The Applied History talks are a collaborative connection between the Department of History and Evansville Community Members and USI alumnae to discuss ways in which they have used the study of history in their field.
This series is an important piece of our effort to help students and the community to understand the craft of history and how we write about the past, that it is very open to debate.
In Spring 2019, we hosted a lecture and discussion on the historiography of creating American History narratives with Joshua Claybourn, Editor of Our American Story: The Search for a Shared National Narrative. Stay tuned for future events!
Tattooing in the Heartland
Former USI student, Clint Vaught, owner of local tattoo studio, Cross & Crown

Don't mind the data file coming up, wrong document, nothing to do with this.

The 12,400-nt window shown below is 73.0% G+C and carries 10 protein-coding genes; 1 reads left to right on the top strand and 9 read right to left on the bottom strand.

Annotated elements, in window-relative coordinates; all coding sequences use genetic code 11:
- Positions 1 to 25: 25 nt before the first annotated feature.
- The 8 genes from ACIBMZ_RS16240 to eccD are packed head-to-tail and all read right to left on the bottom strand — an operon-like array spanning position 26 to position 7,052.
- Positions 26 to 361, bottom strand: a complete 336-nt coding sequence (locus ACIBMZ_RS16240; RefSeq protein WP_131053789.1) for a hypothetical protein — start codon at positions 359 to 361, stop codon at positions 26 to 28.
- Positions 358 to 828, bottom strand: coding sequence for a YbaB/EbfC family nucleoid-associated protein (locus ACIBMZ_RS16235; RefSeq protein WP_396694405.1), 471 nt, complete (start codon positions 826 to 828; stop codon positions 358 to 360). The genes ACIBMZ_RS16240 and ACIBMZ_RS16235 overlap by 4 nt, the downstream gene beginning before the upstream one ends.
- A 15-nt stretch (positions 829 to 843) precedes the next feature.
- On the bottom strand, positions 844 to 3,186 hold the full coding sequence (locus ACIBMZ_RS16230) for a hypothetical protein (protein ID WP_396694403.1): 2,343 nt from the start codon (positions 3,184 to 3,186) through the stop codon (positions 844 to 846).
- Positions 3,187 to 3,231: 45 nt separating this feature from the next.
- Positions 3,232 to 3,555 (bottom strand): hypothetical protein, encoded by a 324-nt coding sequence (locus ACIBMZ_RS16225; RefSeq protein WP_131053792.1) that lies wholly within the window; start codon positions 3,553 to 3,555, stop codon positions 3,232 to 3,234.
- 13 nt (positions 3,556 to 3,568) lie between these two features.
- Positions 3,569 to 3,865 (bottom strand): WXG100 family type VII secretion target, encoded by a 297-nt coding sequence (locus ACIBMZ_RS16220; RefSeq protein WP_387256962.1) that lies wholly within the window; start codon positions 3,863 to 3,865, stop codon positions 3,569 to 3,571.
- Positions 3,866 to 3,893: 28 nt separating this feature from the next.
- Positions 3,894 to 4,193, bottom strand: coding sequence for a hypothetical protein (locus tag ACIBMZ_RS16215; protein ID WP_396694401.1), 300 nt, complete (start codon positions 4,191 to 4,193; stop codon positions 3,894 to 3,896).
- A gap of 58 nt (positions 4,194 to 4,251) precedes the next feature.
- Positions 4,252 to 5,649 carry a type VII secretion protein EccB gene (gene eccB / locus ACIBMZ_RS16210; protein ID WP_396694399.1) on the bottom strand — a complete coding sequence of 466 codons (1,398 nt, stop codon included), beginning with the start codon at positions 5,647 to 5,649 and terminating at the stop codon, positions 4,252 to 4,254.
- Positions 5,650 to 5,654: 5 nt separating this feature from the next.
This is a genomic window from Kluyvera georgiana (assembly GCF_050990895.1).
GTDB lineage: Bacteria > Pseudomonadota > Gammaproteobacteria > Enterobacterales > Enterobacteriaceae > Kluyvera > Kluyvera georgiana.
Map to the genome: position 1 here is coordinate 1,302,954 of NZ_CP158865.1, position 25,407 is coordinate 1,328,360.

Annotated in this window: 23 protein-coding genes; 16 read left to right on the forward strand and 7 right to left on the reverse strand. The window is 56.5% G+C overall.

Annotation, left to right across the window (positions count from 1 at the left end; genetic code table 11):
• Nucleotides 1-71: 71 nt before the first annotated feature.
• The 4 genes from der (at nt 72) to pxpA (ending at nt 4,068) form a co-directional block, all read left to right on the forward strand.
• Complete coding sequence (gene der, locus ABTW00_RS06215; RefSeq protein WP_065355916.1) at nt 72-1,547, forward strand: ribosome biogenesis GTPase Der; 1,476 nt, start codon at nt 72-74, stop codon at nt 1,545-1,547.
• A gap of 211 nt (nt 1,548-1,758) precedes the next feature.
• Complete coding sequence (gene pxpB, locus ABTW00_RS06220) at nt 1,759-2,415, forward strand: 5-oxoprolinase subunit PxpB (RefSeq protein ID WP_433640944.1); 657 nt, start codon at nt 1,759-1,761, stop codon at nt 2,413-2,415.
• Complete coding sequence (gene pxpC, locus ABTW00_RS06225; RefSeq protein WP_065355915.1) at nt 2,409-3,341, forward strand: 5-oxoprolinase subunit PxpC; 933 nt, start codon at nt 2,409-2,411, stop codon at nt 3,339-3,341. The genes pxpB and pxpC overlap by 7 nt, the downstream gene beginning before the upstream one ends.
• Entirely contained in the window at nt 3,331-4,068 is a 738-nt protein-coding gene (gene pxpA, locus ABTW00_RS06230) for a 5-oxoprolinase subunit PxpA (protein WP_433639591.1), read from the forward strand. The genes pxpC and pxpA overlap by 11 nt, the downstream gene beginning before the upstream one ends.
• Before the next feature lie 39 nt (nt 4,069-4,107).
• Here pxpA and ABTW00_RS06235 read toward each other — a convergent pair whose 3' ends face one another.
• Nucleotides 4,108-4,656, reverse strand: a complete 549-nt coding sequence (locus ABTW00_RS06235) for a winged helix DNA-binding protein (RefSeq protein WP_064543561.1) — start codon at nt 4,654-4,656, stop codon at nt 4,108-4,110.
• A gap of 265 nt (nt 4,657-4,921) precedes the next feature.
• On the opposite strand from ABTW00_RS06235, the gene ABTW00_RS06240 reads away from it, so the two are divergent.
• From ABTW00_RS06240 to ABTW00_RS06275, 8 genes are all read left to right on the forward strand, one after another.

This presentation was the first in the Applied History series. Vaught’s talk focuses on the history of tattooing practices in Southern Indiana and the surrounding areas, with a focus on tattoo artists working in Evansville from the 1920s through the 1950s.
Reflecting Back, Looking Forward
A roundtable discussion moderated by USI faculty Dr. Stella Ress and Dr. Kristalyn Shefveland on the importance of historic buildings and districts to the health and prosperity of a community.
This event highlighted the ways in which preserving the built environment can have environmental, cultural and economic benefits, and answered the question, "What is the role of civic engagement, community activism and grassroots funding?"
Speakers included Evansville community leaders Philip R. Hooper and Joseph Engler, who were instrumental in saving the Owen Block and the Peters-Margedant House as well as a discussion of USI student Lucas Neuffer’s efforts to save the Henry E. Cook House, the 19th-century west side home of the vice-president of F.W. Cook Brewing and new directions for historic districts in the city.